Created by the National Convention on April 6, 1793, the Committee of Public Safety was a body of citizens officially delegated to perform broad supervisory functions over military, judicial, and legislative matters during the French Revolution with the objective of protecting the new Republic against foreign attacks and internal conspiracies. It was based on the former Committee of General Defense, which had been established in January 1793. The Committee of Public Safety originally consisted of nine members, who were all selected by the National Convention for one month at a time, without period limits. However, in July 1793, after the defeat at of the Girondins (moderate Republicans) at the Convention, the prominent leaders of the radical Jacobins Maximilien Robespierre, Louis Antoine de Saint-Just, and Georges Couthon were added to the Committee of Public Safety, increasing its membership to twelve.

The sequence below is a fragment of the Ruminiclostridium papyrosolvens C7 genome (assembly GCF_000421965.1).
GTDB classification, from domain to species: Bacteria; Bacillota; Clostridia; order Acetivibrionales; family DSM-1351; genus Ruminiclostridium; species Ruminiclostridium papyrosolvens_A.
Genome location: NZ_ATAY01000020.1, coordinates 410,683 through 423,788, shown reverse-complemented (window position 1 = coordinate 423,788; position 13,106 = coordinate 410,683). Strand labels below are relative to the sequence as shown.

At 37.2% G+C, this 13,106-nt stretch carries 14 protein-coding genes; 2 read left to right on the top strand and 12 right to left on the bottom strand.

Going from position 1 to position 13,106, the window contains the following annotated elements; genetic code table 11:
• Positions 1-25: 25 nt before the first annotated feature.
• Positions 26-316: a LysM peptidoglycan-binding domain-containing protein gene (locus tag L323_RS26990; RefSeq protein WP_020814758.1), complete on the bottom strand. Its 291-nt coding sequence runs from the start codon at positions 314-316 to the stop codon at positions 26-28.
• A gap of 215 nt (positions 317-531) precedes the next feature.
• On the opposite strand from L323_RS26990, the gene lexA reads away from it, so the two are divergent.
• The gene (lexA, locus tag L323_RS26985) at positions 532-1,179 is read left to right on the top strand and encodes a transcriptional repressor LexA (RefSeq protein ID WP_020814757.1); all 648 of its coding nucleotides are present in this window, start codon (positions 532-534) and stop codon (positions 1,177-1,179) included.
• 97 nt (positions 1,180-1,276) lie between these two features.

The Committee of Public Safety became the real center of power in the country. In December 1793 the National Convention formally conferred the entire power of government on the Committee as Robespierre acquired more power and influence. He managed to eliminate his rivals and establish a virtual dictatorship. To defend France and suppress internal uprisings, he and the Committee raised 14 armies; to ensure supplies, the Committee instituted a partial system of maximum prices and fixed wages; and to repress domestic opposition, it instituted the Reign of Terror. After the Thermidorian Reaction that overthrew Robespierre and his faithful followers on July 27, 1794, power in the government was restored to the Convention. The Committee of Public Safety continued to exist until 1795, playing a secondary role, when it was dissolved under the Constitution of 1795, which marked the beginning of the Directory.